Now that I have Ubuntu Netbook Remix installed on my HP Mini 2140 netbook, I became aware of another thing about the HP that is different from my Lenovo S10-2 netbook, and that was the display size and clarity. At first I thought it was simply my imagination but after comparing the powered-up netbooks side by side, it became apparent that the display on the HP was very much sharper and was easier to read. It was also noticeable that the HP's screen was slightly smaller than the Lenovo's - which was confirmed by the specification in the HP Mini 2140 Data Sheet. The HP has a 1024 x 576 pixels screen while the Lenovo has the normal (for a netbook, that is) 1024 x 600 pixels screen. Why this was so is not clear but the type of LCD panel used by HP resulted in the sharper and clearer display than the Lenovo - so I am not complaining :)
Another feature of the HP that differs from the Lenovo is the standard battery that came with the netbook. HP only supplies a 3-cell battery as standard while Lenovo supplies a 6-cell one. Obviously this has an impact on battery life under normal netbook usage. According to reports and reviews found on the web, the 3-cell battery on the HP was only good for about 2 hours under normal usage - compare this with an actual 4.5 hours which was actually obtained by me for the Lenovo. So, if I wanted to extend the battery life on the HP, I have to purchase the optional 6-cell battery. After making several inquiries, I discovered to my horror that such a battery cost around 25% of the actual cost of the netbook! Way to go HP! Is this your way of screwing your users? In retrospect, I should have expected this - after all, after working with HP for more than 20 years, I should know by now that HP stands for High Price.
Expect for the 6-cell battery price farce, I found several things to like about the HP Mini 2140 - which was a saving grace (else I would have just got rid of it). One, as I mentioned previously, was the sharp screen display. The other likable item was the keyboard - the keys were large and nice to use - unlike the somewhat soggy feel of the Lenovo's keyboard. I also felt that the inclusion of the ExpressCard/54 slot as a nice feature to have - provided, of course, I can get actual ExpressCard/54 cards locally. As mentioned previously, I am looking for a 4-port USB ExpressCard/54 card in order to expand the number of available USB ports. More on this ExpressCard later.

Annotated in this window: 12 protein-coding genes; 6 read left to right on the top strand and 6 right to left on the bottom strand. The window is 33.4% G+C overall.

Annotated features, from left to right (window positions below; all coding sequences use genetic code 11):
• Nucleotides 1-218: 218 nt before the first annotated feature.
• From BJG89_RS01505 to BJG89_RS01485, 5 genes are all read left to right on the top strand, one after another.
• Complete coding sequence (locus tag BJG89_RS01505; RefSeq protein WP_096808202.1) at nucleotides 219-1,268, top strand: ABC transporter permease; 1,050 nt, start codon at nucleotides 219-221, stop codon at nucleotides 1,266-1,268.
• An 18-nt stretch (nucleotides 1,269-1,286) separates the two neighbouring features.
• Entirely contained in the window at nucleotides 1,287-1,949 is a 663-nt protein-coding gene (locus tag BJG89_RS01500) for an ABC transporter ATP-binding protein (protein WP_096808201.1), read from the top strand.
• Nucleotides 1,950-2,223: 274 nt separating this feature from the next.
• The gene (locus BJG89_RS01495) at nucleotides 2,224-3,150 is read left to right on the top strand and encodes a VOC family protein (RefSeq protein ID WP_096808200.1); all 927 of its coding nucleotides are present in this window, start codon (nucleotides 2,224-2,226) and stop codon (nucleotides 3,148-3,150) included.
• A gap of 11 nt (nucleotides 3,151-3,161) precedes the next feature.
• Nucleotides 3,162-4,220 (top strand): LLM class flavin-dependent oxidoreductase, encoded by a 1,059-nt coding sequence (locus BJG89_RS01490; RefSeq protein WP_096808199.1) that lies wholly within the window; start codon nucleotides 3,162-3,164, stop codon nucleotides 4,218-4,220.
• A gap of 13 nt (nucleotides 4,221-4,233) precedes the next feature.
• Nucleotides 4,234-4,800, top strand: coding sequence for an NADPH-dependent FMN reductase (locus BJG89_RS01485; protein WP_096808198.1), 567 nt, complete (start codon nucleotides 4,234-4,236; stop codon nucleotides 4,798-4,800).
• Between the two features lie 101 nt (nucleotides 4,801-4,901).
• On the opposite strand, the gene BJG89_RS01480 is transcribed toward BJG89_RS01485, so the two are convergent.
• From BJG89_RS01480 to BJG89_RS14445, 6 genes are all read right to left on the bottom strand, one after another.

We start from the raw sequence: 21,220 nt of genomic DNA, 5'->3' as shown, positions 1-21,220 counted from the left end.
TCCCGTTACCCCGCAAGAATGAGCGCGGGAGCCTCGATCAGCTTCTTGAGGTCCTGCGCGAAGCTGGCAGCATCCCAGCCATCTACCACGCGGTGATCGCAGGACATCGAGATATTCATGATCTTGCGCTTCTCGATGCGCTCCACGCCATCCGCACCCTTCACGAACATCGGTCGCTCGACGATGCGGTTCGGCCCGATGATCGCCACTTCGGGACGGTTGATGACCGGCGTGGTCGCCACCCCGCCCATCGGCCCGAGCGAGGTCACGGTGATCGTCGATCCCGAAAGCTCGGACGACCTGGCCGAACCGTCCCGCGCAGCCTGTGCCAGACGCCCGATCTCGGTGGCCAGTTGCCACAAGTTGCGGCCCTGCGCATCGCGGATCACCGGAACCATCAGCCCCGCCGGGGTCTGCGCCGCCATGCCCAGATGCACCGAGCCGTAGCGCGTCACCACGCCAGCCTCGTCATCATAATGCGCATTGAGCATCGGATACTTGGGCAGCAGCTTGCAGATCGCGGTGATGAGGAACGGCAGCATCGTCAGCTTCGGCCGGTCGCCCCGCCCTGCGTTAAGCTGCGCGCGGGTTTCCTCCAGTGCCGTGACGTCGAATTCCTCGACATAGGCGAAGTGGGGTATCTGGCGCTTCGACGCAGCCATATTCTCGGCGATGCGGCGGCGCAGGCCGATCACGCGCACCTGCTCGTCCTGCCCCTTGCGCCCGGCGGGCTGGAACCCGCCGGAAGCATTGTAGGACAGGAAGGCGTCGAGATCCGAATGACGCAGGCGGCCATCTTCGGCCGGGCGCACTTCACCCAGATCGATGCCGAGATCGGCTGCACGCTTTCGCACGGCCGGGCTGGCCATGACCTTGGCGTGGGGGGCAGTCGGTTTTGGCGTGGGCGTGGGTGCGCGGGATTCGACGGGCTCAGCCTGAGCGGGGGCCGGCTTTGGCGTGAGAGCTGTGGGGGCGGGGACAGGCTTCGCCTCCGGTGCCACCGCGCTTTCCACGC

Anyway, enough about the HP Mini - allow me to elaborate on my first impression of the new Ubuntu 10.04 Netbook Remix (UNR) OS. The first and most noticable impression is the new color scheme (or theme). The standard brown scheme found in the previous version (9.10) has been replaced with a purple, gray, and orange theme called Ambiance. Personally, I prefer the old scheme but I could live with the new one. Fortunately the background could be easily be changed to almost anything I wish and I do have some nice images to serve as the background. This was the first thing I did on the netbook - copy my favorite images to my home folder (Pictures subfolder) and changed the background to my liking.
The next (and somewhat irritating) thing I noticed about the new UNR is that, for some reason or another, the Canonical team decided to place the windows control (maximize, minimize and close) buttons on top left side of the windows - instead of the usual (and familiar) top right side. According to reviews found on the web, the decision was to copy the Mac OS layout. It was also evident from the various posts on various user forums that this was not a popular decision. Fortunately, there is a way to restore the placement of the button back to the 'normal' position. The procedure can be found at this link (http://www.howtogeek.com/howto/13535/move-window-buttons-back-to-the-right-in-ubuntu-10.04/).
As the HP netbook is to be a mobile device, battery life must be preserved at all time - which means that the power management utility in the new UNR must work correctly. This was tested next - the result was not very encouraging - in fact, it was downright disappointing. On my other netbook (the Lenovo S10-2), power management worked flawlessly with the UNR 9.10. When I close the lid of the Lenovo netbook, the system went to sleep. At the predetermined time it went into hibernation. With this power management I was able to make the battery last for the duration I am on the road. On the HP, closing the lid did not do anything - the only way I could put the HP netbook to sleep was to do it manually by pressing the Fn+F1 key combination. Opening the lid after manually putting the HP netbook to sleep did not 'wake' it up - again I had to manually wake it up using the on/off button. To my alarm, I noted that it did not prompt me for a password upon waking up (as it is supposed to) - it just restored the last screen. Plainly, the 10.04 UNR's power management utility did not work as it was supposed to do.
After doing a bit of research on the web, I discovered that there was indeed a unresolved bug concerning the HP 2140 and its lid closing detection on UNR 10.04. It seems to be unique to the HP - other netbook did not seem to be affected. At the moment, it cannot be determined as to when this issue will be resolved. This fact alone put a bit of a damper for my plans for the HP Mini 2140 and I need to re-think them for my 'sleep-deprived' netbook.
More to come ... stay tuned.